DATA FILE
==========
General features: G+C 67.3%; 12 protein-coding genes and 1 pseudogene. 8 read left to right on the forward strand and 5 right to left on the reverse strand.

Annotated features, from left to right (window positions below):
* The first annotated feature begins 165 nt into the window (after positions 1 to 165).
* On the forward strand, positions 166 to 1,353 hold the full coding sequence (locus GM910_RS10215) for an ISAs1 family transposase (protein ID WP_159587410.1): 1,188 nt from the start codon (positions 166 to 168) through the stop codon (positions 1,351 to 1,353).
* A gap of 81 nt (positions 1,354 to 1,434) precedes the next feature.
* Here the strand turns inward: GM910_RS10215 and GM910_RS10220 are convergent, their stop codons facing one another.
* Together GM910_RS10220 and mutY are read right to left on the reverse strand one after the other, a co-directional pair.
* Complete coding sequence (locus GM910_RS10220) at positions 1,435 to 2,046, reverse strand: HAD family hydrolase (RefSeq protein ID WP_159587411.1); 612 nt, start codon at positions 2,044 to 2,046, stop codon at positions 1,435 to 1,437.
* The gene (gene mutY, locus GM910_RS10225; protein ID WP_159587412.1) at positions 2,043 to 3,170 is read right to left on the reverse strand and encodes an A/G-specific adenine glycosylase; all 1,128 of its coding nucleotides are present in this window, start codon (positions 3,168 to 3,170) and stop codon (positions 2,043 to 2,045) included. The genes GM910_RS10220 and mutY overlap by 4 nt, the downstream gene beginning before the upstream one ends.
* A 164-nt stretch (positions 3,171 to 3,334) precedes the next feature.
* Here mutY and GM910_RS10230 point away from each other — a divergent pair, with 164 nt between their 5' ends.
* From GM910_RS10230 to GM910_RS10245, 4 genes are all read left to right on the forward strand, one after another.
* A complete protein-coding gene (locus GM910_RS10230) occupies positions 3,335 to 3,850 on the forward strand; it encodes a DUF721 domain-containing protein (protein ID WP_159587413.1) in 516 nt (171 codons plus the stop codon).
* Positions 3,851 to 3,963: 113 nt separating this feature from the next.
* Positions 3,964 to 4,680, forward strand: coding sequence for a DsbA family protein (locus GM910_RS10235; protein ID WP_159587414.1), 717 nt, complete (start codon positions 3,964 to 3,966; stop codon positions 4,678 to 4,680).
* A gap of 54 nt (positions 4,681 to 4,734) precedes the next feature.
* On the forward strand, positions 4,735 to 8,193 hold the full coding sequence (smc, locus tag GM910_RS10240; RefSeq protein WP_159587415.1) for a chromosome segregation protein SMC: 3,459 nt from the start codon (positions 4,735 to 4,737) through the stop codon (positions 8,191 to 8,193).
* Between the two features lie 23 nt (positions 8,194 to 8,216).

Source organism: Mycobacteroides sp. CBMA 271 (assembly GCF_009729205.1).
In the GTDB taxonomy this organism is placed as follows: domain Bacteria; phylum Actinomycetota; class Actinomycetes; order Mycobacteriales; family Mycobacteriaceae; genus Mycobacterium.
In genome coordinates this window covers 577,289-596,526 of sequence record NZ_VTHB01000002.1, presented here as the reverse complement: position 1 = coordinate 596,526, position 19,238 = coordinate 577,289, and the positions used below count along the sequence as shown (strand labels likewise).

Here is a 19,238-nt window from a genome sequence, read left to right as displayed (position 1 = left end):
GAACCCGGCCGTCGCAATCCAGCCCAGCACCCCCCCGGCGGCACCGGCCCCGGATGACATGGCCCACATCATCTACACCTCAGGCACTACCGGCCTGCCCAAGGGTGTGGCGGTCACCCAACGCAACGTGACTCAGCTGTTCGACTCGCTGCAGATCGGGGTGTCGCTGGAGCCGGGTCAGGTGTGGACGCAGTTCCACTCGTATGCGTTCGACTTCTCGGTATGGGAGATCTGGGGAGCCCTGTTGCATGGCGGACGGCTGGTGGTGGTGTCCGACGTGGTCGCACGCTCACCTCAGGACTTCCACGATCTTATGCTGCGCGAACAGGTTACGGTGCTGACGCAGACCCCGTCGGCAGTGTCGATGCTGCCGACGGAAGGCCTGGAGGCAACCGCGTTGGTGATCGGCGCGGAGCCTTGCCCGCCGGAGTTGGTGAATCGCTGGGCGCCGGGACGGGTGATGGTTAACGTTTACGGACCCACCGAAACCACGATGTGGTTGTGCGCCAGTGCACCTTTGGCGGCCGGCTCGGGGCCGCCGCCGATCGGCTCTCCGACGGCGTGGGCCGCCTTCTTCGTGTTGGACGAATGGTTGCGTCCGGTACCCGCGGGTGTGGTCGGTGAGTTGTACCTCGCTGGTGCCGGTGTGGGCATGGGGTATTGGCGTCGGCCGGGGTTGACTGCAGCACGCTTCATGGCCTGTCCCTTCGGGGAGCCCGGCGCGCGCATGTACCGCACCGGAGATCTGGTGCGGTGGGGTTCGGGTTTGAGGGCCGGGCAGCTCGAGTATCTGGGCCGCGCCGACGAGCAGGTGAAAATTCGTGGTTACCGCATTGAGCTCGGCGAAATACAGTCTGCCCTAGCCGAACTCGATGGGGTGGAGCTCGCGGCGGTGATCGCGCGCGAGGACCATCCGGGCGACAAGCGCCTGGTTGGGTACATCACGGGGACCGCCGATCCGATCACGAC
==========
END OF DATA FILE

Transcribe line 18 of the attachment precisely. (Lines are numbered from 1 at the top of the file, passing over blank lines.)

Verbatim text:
* Between the two features lie 23 nt (positions 8,194 to 8,216).